A gesture training for low-income parents to improve child language development Socioeconomic status (SES) is consistently strongly related to children's early language development, particularly vocabulary development. On average, more educated and advantaged parents have children with greater vocabulary skills and faster vocabulary growth during early childhood than less educated and advantaged parents (Hart &Risley, 1995;Hoff, 2003). SES differences in children's vocabulary are evident as early as the toddler years, widen until age 5, and then level off, resulting in a large average SES vocabulary gap in kindergarten and first grade (Farkas &Beron, 2004). These early differences have long- lasting ramifications as research shows that the SES gap in second, third, and fourth grade reading and mathematics skills, can be explained by the oral language abilities children bring with them to kindergarten (Durham et. al., 2007). Further, and most important for the current proposal, the SES gap in kindergarten vocabulary can be traced all the way back to children's early nonverbal (i.e. gesture) communication during parent-child interactions. Specifically, at age 14 months, children from higher-SES families are gesturing more than their lower-SES peers, and this gesture use is related to later vocabulary skill (Rowe &Goldin- Meadow). Further, the early SES differences in child gesture can be explained by the quantity and quality of parent gesture. Thus, by 14 months of age, children are already socialized to gesture more or less during parent-child interactions and this early nonverbal communication sets them on a higher or lower trajectory in their vocabulary growth across early childhood (Rowe, Raudenbush &Goldin-Meadow, 2012). The purpose of this proposed project is to develop and pilot test a gesture training intervention program with low-income parents. The focus is on everyday communicative gestures, primarily pointing. A home- based educational intervention will be developed and implemented with parents at child age 9-months. Families will be followed longitudinally up to child age 18-months with several visits to the home to determine: 1) if it is possible to boost the quantity and quality of pointing gestures parents offer their pre- verbal children, 2) whether this intervention increases children's gesture use, and 3) whether this intervention increases children's early vocabulary development. Analyses for this pilot study will compare the intervention (n=20) group to a control group (n=20) to determine whether the intervention affects parental communicative gestures with children during structured free-play observations and whether the intervention affects child gesture or vocabulary development via parent communicative input. This work is in line with the mission of the NICHD Center for Research for Mothers and Children, will be instrumental in informing policies designed to improve the early environments of young children from low-SES families, and may potentially help prevent the SES achievement gap from substantiating. !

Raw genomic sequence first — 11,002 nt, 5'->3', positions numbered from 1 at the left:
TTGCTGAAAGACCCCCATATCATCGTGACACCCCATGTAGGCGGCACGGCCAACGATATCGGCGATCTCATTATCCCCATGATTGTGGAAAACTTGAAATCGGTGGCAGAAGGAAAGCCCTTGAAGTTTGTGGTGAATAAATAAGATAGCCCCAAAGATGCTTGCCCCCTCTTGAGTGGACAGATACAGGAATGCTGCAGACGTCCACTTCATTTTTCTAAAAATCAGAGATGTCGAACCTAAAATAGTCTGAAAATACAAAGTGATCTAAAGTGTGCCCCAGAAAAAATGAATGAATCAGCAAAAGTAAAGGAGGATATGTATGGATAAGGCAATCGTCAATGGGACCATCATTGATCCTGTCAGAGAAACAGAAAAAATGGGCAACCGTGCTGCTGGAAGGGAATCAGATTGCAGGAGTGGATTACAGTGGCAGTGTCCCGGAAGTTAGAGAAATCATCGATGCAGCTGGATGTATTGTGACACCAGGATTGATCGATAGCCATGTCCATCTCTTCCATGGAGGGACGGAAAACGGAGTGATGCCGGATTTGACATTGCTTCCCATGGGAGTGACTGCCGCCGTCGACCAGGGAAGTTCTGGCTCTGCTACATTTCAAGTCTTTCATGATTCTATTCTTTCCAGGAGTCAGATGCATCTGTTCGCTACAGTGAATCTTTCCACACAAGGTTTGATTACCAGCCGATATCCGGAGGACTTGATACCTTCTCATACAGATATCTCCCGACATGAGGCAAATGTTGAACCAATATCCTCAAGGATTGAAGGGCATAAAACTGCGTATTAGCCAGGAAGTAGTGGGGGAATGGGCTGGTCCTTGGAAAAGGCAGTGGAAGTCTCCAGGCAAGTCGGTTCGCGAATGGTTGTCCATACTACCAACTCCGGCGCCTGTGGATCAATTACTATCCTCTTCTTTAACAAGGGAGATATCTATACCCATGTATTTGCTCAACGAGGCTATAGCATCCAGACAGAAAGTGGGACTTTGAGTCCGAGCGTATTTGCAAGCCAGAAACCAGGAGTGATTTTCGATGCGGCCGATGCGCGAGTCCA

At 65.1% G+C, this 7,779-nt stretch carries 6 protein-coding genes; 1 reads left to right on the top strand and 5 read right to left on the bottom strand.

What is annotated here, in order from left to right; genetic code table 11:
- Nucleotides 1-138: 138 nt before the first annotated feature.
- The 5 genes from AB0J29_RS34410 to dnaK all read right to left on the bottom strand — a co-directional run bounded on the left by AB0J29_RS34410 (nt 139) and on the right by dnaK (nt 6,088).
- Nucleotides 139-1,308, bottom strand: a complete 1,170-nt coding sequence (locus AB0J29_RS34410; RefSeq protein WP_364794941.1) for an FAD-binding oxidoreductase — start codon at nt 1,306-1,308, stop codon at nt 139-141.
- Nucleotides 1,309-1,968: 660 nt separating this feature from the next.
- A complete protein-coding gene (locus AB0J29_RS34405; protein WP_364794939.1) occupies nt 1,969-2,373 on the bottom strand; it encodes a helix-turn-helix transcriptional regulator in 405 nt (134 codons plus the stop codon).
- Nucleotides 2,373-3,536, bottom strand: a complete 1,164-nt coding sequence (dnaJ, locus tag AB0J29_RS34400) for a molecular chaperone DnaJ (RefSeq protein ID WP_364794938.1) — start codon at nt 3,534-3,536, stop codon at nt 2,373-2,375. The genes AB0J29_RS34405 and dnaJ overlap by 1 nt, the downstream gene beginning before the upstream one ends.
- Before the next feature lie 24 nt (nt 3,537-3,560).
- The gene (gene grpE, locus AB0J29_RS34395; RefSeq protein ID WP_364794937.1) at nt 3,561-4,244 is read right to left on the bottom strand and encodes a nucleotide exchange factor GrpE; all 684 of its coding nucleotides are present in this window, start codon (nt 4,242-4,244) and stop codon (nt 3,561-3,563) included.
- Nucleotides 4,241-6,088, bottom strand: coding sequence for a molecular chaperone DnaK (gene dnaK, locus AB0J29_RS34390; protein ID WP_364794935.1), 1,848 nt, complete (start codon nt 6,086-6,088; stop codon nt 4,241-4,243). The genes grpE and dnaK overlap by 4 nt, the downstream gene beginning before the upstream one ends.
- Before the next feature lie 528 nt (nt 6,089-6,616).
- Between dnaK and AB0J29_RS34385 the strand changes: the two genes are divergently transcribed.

Determining whether a gesture training intervention with low-income parents can influence their children's gesture use and vocabulary development is relevant to public health because the findings can inform policy and be used to promote children's wellbeing and success in school, especially among low-income children who are at risk for school failure.